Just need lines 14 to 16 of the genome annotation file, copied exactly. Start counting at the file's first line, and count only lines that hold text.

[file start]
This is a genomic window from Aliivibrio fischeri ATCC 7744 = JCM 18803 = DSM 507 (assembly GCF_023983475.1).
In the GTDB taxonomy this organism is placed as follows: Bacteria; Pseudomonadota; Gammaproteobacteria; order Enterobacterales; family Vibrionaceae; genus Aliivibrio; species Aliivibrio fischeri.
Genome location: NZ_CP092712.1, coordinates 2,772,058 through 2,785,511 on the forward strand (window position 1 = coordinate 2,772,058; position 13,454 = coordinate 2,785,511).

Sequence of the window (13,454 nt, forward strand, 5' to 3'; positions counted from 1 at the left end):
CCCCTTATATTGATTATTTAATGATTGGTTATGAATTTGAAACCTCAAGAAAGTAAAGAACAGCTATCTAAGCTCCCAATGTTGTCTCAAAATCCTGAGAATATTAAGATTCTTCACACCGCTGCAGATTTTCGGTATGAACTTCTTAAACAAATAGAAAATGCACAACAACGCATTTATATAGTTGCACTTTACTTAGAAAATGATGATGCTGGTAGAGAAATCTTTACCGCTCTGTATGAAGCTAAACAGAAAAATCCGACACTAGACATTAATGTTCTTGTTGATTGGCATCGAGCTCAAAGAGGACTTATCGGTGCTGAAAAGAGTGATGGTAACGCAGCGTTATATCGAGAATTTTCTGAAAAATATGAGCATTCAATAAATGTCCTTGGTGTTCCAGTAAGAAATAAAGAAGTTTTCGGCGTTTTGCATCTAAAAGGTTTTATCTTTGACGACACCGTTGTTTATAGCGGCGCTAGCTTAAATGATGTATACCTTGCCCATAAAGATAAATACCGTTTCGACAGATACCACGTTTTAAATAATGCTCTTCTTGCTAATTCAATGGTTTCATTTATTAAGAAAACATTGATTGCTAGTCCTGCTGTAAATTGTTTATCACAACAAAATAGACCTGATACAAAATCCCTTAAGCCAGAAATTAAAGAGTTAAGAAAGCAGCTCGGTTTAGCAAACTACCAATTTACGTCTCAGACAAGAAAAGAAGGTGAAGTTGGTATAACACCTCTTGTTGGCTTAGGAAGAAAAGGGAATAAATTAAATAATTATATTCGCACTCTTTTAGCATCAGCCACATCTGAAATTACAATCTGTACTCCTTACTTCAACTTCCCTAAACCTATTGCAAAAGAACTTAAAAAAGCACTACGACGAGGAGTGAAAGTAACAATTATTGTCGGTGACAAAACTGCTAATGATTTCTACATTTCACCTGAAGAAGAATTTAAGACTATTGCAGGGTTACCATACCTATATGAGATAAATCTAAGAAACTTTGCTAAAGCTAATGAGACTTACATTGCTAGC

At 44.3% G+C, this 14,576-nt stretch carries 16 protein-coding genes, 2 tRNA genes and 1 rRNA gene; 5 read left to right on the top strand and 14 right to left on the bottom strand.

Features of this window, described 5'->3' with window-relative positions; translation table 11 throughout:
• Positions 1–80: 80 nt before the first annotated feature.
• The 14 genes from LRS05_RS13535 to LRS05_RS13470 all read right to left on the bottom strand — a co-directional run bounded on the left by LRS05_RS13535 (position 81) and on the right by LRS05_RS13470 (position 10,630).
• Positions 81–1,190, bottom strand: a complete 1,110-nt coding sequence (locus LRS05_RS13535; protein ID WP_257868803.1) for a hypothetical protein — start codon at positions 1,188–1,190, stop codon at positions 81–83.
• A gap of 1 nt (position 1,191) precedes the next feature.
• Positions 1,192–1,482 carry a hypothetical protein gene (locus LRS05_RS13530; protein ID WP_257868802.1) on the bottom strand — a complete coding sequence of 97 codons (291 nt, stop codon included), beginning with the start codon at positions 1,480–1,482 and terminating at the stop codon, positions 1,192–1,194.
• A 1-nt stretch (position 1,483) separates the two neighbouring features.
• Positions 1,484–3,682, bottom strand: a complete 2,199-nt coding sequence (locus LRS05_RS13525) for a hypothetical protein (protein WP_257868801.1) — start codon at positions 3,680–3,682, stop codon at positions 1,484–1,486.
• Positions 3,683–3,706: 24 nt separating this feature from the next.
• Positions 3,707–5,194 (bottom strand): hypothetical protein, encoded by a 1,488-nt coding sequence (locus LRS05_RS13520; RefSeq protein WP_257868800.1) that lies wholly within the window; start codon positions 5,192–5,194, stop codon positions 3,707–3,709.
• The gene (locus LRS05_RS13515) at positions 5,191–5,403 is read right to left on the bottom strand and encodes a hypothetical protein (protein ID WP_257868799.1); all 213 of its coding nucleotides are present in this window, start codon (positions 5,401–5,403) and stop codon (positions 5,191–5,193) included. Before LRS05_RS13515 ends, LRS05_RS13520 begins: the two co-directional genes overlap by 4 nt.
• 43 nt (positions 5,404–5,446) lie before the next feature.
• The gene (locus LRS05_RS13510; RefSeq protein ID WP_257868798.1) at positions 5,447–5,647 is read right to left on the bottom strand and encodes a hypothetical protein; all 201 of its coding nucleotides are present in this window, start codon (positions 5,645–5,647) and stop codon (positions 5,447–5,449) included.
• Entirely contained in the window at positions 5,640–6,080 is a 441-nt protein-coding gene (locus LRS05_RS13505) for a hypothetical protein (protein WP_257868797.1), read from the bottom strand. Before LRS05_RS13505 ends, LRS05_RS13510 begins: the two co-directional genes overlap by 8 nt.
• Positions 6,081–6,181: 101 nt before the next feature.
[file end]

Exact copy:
• Positions 1,484–3,682, bottom strand: a complete 2,199-nt coding sequence (locus LRS05_RS13525) for a hypothetical protein (protein WP_257868801.1) — start codon at positions 3,680–3,682, stop codon at positions 1,484–1,486.
• Positions 3,683–3,706: 24 nt separating this feature from the next.
• Positions 3,707–5,194 (bottom strand): hypothetical protein, encoded by a 1,488-nt coding sequence (locus LRS05_RS13520; RefSeq protein WP_257868800.1) that lies wholly within the window; start codon positions 5,192–5,194, stop codon positions 3,707–3,709.